Is the traditional department store really doomed? Here’s what our data revealed…
Traditional department stores are now taking a different approach to regain competitive advantage by blending online and offline shopping experiences.
Despite the alarming news of department store locations shutting up shop, 85% of UK adults agreed they still prefer to buy products in store.
While traditional department stores may have been late to the digital party, the picture is not bleak at all. Some retailers are now taking innovative strides to move with the times… so there is hope for the future!
In this report, we use our software to deep dive into US and UK department stores’ online strategies. But before we bust out the juicy data points, how are these retail giants evolving to continue winning over customers?
The store of the future
While we aren’t talking robots for sales associates yet (although retailers are predicted to spend $7.3 bn on AI by 2022), technology will play an important role in the future performance of traditional department stores. And so will humans. The businesses that stay relevant are those understanding the importance of bridging unique and personalized shopping experiences with digital conveniences. 53% of millennials don’t think store associates have the technology they need to provide great customer service; for example, mobile devices for looking up customer profiles and recommending products. But new technologies are helping retailers turn the tide.
Neiman Marcus is merging the digital and the physical experience with the majority of in store sales coming via the app SalesFloor. This lets 275 sales associates across the country digitally build tailored mood boards for customers to shop. The company has also launched a digital stylist service where customers can FaceTime a consultant, as well as SocialShop, a feature for Neiman Marcus staff to share Instagram posts with their customers, who can then buy the product online and tag the associate.
The competitive edge that bricks and mortar has over online shopping is the ability to delight customers with an immersive experience. By investing in experiential retail, British department store Harrods’ reported a boost in sales by 6.8%. In 2018, Selfridges and Liberty also recorded increases of 11.5% and 8.1% respectively.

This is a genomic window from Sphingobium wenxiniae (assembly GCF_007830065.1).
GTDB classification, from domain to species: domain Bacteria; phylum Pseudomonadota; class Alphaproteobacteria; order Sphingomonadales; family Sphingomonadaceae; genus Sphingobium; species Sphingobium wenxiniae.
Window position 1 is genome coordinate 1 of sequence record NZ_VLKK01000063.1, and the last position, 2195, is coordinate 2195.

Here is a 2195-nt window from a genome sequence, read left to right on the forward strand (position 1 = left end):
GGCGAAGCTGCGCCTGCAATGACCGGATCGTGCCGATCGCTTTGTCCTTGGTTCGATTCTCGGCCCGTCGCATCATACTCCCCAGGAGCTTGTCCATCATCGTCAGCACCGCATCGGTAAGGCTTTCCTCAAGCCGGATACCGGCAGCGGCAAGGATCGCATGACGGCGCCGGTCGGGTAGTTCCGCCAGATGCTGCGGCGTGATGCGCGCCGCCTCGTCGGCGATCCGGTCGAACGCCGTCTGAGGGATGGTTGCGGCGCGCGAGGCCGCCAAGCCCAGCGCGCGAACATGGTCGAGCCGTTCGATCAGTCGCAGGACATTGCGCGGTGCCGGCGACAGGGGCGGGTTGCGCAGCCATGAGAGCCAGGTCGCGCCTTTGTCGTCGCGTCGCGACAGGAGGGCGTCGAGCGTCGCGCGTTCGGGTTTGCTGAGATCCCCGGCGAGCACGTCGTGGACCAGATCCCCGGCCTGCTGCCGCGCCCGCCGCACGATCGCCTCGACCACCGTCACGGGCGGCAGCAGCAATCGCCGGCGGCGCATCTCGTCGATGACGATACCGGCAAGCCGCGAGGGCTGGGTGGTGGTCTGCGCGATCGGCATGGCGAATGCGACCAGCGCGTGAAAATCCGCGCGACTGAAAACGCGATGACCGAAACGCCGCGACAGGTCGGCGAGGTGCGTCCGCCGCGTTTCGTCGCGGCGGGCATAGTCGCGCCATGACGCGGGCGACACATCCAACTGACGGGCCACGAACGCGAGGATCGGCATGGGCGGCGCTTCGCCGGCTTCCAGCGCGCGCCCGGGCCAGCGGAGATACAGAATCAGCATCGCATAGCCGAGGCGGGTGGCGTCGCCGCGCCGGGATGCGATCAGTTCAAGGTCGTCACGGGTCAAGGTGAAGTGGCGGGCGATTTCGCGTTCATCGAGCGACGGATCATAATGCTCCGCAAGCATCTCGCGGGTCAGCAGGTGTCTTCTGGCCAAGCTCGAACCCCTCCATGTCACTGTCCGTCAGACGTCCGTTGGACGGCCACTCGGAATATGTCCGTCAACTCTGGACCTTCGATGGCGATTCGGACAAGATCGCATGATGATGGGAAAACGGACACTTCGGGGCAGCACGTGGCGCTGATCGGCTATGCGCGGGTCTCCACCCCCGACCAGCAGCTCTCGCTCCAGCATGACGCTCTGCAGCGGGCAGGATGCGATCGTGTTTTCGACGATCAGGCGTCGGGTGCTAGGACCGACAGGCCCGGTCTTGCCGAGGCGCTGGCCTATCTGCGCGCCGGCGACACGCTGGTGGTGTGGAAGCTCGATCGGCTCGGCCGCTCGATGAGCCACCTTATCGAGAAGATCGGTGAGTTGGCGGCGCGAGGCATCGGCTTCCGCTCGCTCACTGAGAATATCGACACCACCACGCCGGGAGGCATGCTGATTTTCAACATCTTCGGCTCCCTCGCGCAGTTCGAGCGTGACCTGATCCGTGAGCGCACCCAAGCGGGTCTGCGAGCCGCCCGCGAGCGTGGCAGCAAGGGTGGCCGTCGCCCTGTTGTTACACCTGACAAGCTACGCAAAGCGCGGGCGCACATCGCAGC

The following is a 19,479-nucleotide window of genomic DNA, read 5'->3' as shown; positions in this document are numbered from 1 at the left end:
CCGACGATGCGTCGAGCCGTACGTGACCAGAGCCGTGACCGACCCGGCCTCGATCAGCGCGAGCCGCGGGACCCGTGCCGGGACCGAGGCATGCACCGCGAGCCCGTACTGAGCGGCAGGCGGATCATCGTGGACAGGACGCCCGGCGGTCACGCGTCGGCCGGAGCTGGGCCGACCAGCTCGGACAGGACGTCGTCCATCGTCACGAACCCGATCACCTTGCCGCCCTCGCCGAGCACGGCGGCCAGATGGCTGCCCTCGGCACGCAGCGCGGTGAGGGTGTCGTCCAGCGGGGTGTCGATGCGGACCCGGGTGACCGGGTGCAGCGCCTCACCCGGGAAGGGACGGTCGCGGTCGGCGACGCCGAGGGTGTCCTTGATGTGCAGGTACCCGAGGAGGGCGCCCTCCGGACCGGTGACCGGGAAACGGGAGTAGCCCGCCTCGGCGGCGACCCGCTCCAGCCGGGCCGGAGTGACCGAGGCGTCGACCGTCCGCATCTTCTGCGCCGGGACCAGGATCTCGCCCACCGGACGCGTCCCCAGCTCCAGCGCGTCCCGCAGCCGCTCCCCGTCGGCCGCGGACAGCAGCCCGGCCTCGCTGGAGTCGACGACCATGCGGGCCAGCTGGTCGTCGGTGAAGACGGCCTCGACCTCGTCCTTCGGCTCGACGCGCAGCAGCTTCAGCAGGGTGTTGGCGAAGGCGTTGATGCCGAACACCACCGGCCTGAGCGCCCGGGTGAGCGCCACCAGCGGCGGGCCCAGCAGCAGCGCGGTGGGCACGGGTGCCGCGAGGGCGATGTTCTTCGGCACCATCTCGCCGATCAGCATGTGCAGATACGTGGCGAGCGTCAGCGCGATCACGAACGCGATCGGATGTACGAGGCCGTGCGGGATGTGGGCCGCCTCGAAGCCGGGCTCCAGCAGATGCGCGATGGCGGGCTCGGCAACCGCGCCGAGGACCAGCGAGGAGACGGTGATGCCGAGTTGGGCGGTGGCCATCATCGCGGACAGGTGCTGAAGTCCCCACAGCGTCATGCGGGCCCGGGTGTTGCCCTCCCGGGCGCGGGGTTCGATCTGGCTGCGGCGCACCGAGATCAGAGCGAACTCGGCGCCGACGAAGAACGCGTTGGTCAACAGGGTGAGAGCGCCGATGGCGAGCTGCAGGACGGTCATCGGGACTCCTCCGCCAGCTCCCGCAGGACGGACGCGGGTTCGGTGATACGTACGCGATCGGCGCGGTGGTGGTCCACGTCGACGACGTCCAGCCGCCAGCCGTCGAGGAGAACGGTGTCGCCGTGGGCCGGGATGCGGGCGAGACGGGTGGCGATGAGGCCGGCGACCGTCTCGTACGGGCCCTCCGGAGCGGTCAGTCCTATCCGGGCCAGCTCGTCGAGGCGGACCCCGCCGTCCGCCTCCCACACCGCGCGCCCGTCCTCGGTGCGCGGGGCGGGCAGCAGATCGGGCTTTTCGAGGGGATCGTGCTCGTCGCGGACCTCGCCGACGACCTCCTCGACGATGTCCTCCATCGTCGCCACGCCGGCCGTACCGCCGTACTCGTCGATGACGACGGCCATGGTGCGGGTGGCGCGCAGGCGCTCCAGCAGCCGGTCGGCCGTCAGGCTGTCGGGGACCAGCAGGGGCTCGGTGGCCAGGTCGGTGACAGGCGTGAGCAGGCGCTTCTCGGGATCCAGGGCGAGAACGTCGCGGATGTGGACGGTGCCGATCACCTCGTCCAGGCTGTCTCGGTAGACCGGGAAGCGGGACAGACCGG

Selfridges’ The Corner Shop is a well-executed example of how to dovetail the growing experience economy in store. The 2017 pop up featured luxury labels, and an immersive art campaign, State of the Arts, which briefly turned the retailer into a public art gallery.
The disruption of Instagram
Social media is not only influencing what we wear but how we shop. In the same time it takes to like an Instagram post, we can buy a whole outfit (almost) as fast. The new Checkout feature lets users instantly shop product from the platform. That’s seamless retail at its finest. It’s now crucial for businesses to create engaging content on social media to generate revenue. But are department stores on board? Our data revealed that selected shoppable products on Nordstrom’s Instagram sold through the majority of SKUs in less than two weeks since posted. These insights can help marketing teams determine if a competitor’s post was successful in driving sales for the advertised styles, shaping upcoming product selection and content for future social campaigns.
The power of private labels
While not as compelling as an immersive art gallery, the humble private label continues to command attention. Private labels give retailers greater control over discounts and create exclusivity for the customer. They are a continued focus for department store strategies and generate a higher margin than branded product.
While House of Fraser is moving away from private labels altogether, Bloomingdale’s has increased new product under womenswear private brand, AQUA, by 93% YoY. Last year, when John Lewis went through a rebrand adding “& Partners” to its name, it launched its largest own-brand label to date in the process.
While private labels are helpful in this space, are they successful? Own brands currently make up 10% of products retailing at JL&P, compared to 9% for the same period last year. While it may seem small, this increase after the rebrand paid off! Recent reports state JL&P saw a 10% YoY increase in sales over the Easter period with the help of sales from own brands, Kin and Modern Rarity increasing 23% and 22% respectively.
Want to see more data like this and learn how we can help you get your product and pricing right? Get started here.
As customers have become more fickle with their loyalty to brands, department stores need to keep evaluating the mix of branded and private labels to ensure customer needs are met. And private labels need to continue to evolve to be competitive.
When we look at pricing, 50% of JL&P’s own brand outerwear sits between £100 and £150, higher than Debenhams who are pricing 60% of its own brand outerwear under £100. By using EDITED data to go even further into these price points, we can determine the types of products being offered. Puffy gilets are sitting at the lowest interval, priced higher at John Lewis due to technical fabrications, while suiting is at the exit price points.
Brands looking to launch private labels need quick visibility of the price points being operated in by competitors and how they evolve over time. We know you don’t have time to trawl through thousands of products online, trying to spot a gap in the market.
So to ease the stress, chat to us to see how you can make your private label pricing easier.
Got EDITED access? Read more about department store rebranding in our analyst report here.
Want to know more about how EDITED can help your business?
Request a live demo with one of our product specialists. GET A DEMO →